Mycorrhizal Types Control Biodiversity Effects on Productivity

An international, collaborative team of researchers shed light on how fungi and plant roots work together to gather nutrients — and how the diversity of plant species may impact the process.
Fungi growing on plants in a forest

Fungi growing on plants in a forest

This news release first appeared in the Chinese Academy of Sciences newsroom, and has been tailored for Georgia Tech readers.

Mycorrhizal symbiosis — a symbiotic relationship that can exist between fungi and plant roots — helps plants expand their root surface area, giving plants greater access to nutrients and water. Although the first and foremost role of mycorrhizal symbiosis is to facilitate plant nutrition, scientists have not been clear how mycorrhizal types mediate the nutrient acquisition and interactions of coexisting trees in forests.  

To investigate this crucial relationship, Lingli Liu, a professor at the Institute of Botany of the Chinese Academy of Sciences (IBCAS) led an international, collaborative team, which included School of Biological Sciencesprofessor Lin Jiang. The team studied nutrient acquisition strategies of arbuscular mycorrhizae (AM) and ectomycorrhizal (EcM) trees in the Biodiversity–Ecosystem Functioning (BEF) experiment in a subtropical forest in China, where trees of the two mycorrhizal types were initially evenly planted in mixtures of two, four, eight, or 16 tree species.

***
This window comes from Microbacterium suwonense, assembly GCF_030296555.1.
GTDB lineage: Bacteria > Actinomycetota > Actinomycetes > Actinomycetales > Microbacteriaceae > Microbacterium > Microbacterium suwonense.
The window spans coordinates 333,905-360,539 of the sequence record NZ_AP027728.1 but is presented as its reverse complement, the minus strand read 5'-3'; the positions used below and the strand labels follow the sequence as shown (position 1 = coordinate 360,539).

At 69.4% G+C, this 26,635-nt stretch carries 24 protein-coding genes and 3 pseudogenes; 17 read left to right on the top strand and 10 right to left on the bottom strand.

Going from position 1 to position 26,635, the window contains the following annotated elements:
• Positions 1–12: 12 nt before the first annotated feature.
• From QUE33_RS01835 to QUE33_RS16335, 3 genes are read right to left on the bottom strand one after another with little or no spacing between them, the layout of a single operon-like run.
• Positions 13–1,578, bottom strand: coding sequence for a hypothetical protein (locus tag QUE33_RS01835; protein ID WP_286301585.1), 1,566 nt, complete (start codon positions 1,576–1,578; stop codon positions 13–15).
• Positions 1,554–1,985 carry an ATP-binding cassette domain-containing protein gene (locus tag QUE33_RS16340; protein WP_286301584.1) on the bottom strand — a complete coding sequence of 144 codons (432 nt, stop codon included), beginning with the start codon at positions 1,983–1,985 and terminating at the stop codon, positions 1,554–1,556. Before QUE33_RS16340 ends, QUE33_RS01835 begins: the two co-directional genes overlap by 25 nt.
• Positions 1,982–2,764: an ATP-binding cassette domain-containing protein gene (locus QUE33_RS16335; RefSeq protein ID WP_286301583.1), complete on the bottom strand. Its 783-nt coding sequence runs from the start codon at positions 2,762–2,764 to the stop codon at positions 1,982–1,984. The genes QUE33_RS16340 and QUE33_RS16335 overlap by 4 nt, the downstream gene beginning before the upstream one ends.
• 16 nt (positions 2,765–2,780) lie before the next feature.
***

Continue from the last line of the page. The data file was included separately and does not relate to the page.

The researchers found that as the diversity of species increased, the net primary production (NPP) of EcM trees rapidly decreased, but the NPP of AM trees progressively increased, leading to the sheer dominance (>90%) of AM trees in the highest diversity treatment. 

The team's analyses further revealed that differences in mycorrhizal nutrient-acquisition strategies, both nutrient acquisition from soil and nutrient resorption within the plant, contribute to the competitive edge of AM trees over EcM ones.  

In addition, analysis of soil microbial communities showed that EcM-tree monocultures have a high abundance of symbiotic fungi, whereas AM-tree monocultures were dominated by saprotrophic and pathogenic fungi.  

According to the researchers, as tree richness increased, shifts in microbial communities, particularly a decrease in the relative abundance of Agaricomycetes (mainly EcM fungi), corresponded with a decrease in the NPP of EcM subcommunities, but had a relatively small impact on the NPP of AM subcommunities.  

These findings suggest that more efficient nutrient-acquisition strategies, rather than microbial-mediated negative plant-soil feedback, drive the dominance of AM trees in high-diversity ecosystems.  

This study, based on the world’s largest forest BEF experiment, provides novel data and an alternative mechanism for explaining why and how AM trees usually dominate in high-diversity subtropical forests.

These findings also have practical implications for species selection in tropical and subtropical reforestation—suggesting it is preferable to plant mixed AM trees, as they have a more efficient nutrient-acquisition strategy than EcM trees.  

This study was published as an online cover article in Sciences Advances on Jan. 19 and was funded by the Strategic Priority Research Program of CAS and the National Natural Science Foundation of China.

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